We continue to churn out press releases every day here.
But, I can promise you this: We do not need a press release to get coverage. In fact, the press release doesn’t have anything to do with the placements our clients receive.
I think the press release is on its deathbed, actually. I am by no means the first person to make this statement: Peter Shankman, Ad Age and many other really smart PR pros have long ago bid their farewell to the traditional press release.
I don’t think I’m going to be attending the funeral of the press release any time this year, though. Here’s why:
Our clients still want them. For lots of reasons: for the website, to post to the newswires, to make the CEO happy, whatever.
Most big brands/corporations are scared to venture away from what’s safe. It’ll be a while before we see big corporations do away with the traditional press release.
SEO value. Many businesses like to post press releases to (paid and free) newswires for the search engine optimization value. However, I think the SEO value you get from posting a press release is awesome, but it would better to focus your efforts on a good blogging strategy.
Despite all of this, I’m still prepared. Here are three reasons the press release has a fatal diagnosis, and why I’ve got my black dress picked out.
The pitch is more important. I can’t remember any instance of when a reporter said “My, what a great press release you have.” But I CAN remember many times when it was our timing, pitch, message or idea that snagged an editor’s attention.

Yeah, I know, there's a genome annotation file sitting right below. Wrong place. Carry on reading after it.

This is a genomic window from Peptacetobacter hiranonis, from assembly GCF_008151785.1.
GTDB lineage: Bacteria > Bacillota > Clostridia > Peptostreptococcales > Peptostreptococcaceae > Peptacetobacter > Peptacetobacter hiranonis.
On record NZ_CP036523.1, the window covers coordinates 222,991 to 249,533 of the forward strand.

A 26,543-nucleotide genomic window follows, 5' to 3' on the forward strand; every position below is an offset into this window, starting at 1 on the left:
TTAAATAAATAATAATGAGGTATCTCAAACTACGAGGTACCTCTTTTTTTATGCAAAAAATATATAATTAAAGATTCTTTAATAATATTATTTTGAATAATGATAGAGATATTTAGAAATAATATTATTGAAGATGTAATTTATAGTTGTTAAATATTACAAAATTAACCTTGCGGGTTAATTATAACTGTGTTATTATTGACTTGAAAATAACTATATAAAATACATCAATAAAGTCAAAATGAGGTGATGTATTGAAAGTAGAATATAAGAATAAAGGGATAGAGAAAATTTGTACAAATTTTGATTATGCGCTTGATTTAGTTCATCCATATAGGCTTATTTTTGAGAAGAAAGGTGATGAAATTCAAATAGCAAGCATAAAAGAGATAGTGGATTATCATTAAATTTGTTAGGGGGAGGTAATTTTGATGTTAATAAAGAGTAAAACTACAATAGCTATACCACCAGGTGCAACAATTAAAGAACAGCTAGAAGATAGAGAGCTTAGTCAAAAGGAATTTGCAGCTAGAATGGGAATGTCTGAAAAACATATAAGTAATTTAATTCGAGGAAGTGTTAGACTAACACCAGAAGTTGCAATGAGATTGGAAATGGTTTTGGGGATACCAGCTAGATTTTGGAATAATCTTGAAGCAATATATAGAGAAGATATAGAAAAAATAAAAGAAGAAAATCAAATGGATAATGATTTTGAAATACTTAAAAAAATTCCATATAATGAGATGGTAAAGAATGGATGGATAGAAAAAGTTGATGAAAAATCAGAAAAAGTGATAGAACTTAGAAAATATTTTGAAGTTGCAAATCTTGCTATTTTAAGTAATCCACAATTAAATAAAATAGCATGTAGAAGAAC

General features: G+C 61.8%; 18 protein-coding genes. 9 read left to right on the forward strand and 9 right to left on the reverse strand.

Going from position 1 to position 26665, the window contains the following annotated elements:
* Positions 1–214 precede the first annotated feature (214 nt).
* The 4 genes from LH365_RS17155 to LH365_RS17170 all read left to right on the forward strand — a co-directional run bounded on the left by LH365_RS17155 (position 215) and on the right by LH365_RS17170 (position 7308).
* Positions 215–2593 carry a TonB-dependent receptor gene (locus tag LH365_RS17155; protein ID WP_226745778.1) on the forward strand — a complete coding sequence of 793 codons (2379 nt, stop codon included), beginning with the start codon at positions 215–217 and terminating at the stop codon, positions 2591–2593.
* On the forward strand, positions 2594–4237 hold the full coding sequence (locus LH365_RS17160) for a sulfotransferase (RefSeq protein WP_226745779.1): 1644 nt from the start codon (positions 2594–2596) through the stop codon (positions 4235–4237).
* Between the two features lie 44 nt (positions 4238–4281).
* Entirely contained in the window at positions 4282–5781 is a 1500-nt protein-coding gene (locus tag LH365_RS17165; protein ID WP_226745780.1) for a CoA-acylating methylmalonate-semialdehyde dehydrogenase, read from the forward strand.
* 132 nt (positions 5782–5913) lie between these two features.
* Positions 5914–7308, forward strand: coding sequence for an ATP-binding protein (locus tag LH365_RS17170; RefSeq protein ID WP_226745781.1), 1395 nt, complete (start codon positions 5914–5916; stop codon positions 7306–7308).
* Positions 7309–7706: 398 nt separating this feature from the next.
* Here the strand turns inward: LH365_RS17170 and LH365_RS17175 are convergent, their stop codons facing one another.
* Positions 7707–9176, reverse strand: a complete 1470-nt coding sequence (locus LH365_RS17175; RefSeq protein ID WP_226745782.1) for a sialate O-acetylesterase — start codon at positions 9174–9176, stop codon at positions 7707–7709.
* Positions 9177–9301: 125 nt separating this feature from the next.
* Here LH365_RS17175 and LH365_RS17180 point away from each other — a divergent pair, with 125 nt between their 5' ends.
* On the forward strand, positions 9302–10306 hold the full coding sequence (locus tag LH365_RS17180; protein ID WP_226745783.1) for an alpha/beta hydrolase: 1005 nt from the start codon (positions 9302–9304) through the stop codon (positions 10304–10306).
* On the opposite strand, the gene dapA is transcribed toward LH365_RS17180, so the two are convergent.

The traditional press release is boring! Our society has become accustomed to short nuggets of information that get straight the point. Most press releases are anything but that. Effective written communications to editors these days are a couple of paragraphs maximum and get straight to the point of why your story idea matters to their readers. If there’s a need for more information, anything valuable from a press release can also be found in a quick fact sheet with bullets.
Press releases are not targeted enough. Our media contacts are bombarded every second with a pitch or press release to their email. So, to stand out, your message better resonate in a second or two. Most traditional press releases aren’t specific enough to an outlet to make a good impact.
Fluff doesn’t work anymore. In this world of information overload, editors and reporters have become immune to the jargon-filled, fluffy quotes from corporate executives that for many years filled our press releases. Not only do editors see through the smoke now, they want their own quote (not one that the communications team spent an hour tweaking until it was “perfect”.)
Now, excuse me, I’ve got a press release to write.